We live and work in a world where five years is an eternity. When Undercurrent was founded in 2007, Facebook was for college kids. Twitter was the toast of SXSW. The original iPhone was under lock and key at Apple. Obama had just announced that he'd run for President. If technological potential was behind a dam, it was about to spring a leak.
Today, virtually every corner of our lives has been impacted by social, mobile, and open-source movements. The time from zero to a million users/customers/members/
In anticipation of this coming tumult our original mission was clear: provide honest objective advice to the people and organizations that find themselves in the path of this tornado. Lucky for us, many of the clients that sought us out were among the largest and most successful companies in the world. And for a time, we found a symbiosis with them. They needed a guide in this new digital world, and we needed well-financed travelers willing to put our methods to the test.
Over time, corporate culture became comfortable with the fact that constant change was the new normal. Digital was here to stay. They hired against it. They shifted their budgets. They started partnering with the right folks (or at least the folks they thought were right). With so many media channels, agencies, and startups approaching them, digital was a box they could check all by themselves.
That left us with mixed feelings. It was satisfying to be right about the coming wave of digital disruption. But being right, particularly in the past tense, isn't a business. Our role needed to shift from guide to something more. Luckily, more was on the menu.
In the rush to embrace digital, many of the world's most important organizations fundamentally misunderstood what it is. Digital isn't a place. It's not even a pace. It's an operating system. A method for dealing with the most complex and rapidly changing dynamics we've ever experienced.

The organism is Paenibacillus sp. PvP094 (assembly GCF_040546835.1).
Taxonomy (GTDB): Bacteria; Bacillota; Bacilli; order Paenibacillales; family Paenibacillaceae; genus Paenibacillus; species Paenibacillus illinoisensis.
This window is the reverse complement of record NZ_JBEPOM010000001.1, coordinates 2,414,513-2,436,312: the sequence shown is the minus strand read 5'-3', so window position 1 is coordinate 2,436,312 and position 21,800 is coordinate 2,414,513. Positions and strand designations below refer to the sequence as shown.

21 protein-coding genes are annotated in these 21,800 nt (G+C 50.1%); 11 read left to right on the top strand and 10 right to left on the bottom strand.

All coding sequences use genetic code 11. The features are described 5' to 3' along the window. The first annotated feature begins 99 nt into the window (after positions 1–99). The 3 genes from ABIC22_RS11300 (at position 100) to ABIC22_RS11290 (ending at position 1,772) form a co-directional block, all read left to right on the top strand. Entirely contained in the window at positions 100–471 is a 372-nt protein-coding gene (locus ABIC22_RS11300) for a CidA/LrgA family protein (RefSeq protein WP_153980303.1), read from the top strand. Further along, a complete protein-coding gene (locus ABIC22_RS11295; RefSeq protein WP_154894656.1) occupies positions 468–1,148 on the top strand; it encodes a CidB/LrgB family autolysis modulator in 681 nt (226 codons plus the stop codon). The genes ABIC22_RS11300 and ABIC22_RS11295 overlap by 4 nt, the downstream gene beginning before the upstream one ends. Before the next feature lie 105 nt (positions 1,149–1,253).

That means doing digital right can't be confined to a department or a media plan. Haphazard experimentation on every available platform is not the panacea for being uncool.
Today, the only way to thrive is to embrace a digital operating model. Like a vaccine, we must ingest the core principles of the disruption itself and make them a part of us, or we will be wiped out in the next outbreak.
The two principles that resonate strongest with us are adaptivity and challenging the status quo in service of something better. Put in more idealistic terms, we call that the "ever better future." Ever better, because for the first time the world (and all the little things in it) can get smarter every day. Future, because technology is all about the adjacent possible.
Every great idea goes from thought to proof that it works (or doesn't). Our role is to teach our clients (and anyone who'll listen) how to embrace an adaptive and disruptive model in service of shortening that time to proof.
Today, we're five years old and still fighting the good fight. The fight for honesty. The fight for thoughtful execution. The fight for lean adaptive development. The fight for clarity and common sense. But more than anything, we're fighting for that ever better future.
Which is why we're raising our standards. In the next five years, we will seek out and work with the individuals and companies who have the greatest potential to disrupt their category and change the world. That might mean the biggest player in the category. That might mean the scrappy startup with game changing ideas. We'll know it when we see it.
Happy Birthday Undercurrent.
Aaron Dignan CEO 4/18/2012